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Review
Survey of MRI Usefulness for the Clinical Assessment of Bone Microstructure
Int. J. Mol. Sci. 2021, 22(5), 2509; https://0-doi-org.brum.beds.ac.uk/10.3390/ijms22052509 - 02 Mar 2021
Cited by 2 | Viewed by 785
Abstract
Bone microarchitecture has been shown to provide useful information regarding the evaluation of skeleton quality with an added value to areal bone mineral density, which can be used for the diagnosis of several bone diseases. Bone mineral density estimated from dual-energy X-ray absorptiometry [...] Read more.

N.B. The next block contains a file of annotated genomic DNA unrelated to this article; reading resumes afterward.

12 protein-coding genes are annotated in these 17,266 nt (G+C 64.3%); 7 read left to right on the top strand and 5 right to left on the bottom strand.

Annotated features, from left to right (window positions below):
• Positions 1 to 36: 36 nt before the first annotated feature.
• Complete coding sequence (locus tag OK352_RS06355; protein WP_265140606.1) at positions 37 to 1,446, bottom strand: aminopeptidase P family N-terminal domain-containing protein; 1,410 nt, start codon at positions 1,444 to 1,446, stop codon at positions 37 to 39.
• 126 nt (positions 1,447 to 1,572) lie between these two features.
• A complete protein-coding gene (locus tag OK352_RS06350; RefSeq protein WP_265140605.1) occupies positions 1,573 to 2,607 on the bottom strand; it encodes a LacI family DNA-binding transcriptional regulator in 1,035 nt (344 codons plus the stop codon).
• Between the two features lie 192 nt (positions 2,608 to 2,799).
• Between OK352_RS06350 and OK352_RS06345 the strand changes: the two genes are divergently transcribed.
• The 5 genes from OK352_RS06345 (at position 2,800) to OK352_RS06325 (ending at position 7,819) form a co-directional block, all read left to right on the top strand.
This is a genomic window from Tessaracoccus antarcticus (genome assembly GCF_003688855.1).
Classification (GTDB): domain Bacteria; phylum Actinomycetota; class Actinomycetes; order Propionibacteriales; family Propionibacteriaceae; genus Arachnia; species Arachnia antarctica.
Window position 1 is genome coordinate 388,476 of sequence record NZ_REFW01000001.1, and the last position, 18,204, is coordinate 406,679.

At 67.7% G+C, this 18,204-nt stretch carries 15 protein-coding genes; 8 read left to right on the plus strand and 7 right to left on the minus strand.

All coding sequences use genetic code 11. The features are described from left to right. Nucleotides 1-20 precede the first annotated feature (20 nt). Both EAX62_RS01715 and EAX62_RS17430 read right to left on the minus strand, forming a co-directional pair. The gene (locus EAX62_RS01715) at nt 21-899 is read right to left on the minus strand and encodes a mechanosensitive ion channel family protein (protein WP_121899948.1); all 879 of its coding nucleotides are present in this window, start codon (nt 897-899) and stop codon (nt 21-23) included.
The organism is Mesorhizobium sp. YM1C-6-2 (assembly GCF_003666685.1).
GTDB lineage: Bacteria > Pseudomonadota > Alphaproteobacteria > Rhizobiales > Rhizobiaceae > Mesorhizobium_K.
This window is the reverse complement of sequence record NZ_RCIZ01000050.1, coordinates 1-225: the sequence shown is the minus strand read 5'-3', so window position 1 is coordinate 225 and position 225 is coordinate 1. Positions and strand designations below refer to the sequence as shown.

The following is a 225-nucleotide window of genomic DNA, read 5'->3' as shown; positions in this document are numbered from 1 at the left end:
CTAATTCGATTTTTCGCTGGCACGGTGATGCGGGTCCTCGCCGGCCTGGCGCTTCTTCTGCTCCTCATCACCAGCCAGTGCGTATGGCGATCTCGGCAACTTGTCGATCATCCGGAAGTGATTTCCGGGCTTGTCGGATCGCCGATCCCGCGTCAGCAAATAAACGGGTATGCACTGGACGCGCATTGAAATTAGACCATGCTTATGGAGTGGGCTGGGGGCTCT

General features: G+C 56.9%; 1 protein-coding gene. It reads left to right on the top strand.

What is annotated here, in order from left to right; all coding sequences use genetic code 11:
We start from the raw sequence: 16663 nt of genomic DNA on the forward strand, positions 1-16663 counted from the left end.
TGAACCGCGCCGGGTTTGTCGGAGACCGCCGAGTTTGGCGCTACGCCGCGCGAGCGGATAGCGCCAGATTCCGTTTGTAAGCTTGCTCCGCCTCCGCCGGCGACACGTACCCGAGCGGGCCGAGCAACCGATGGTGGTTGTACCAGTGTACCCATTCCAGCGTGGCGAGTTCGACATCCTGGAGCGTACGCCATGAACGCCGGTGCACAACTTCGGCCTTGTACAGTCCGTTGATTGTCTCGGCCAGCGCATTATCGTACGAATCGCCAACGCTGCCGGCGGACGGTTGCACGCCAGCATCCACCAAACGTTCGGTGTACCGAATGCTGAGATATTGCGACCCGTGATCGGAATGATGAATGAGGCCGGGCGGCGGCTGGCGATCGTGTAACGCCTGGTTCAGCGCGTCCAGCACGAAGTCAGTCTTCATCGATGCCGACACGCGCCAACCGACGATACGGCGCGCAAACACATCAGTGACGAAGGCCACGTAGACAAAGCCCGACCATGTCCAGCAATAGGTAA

Bone microarchitecture has been shown to provide useful information regarding the evaluation of skeleton quality with an added value to areal bone mineral density, which can be used for the diagnosis of several bone diseases. Bone mineral density estimated from dual-energy X-ray absorptiometry (DXA) has shown to be a limited tool to identify patients’ risk stratification and therapy delivery. Magnetic resonance imaging (MRI) has been proposed as another technique to assess bone quality and fracture risk by evaluating the bone structure and microarchitecture. To date, MRI is the only completely non-invasive and non-ionizing imaging modality that can assess both cortical and trabecular bone in vivo. In this review article, we reported a survey regarding the clinically relevant information MRI could provide for the assessment of the inner trabecular morphology of different bone segments. The last section will be devoted to the upcoming MRI applications (MR spectroscopy and chemical shift encoding MRI, solid state MRI and quantitative susceptibility mapping), which could provide additional biomarkers for the assessment of bone microarchitecture. Full article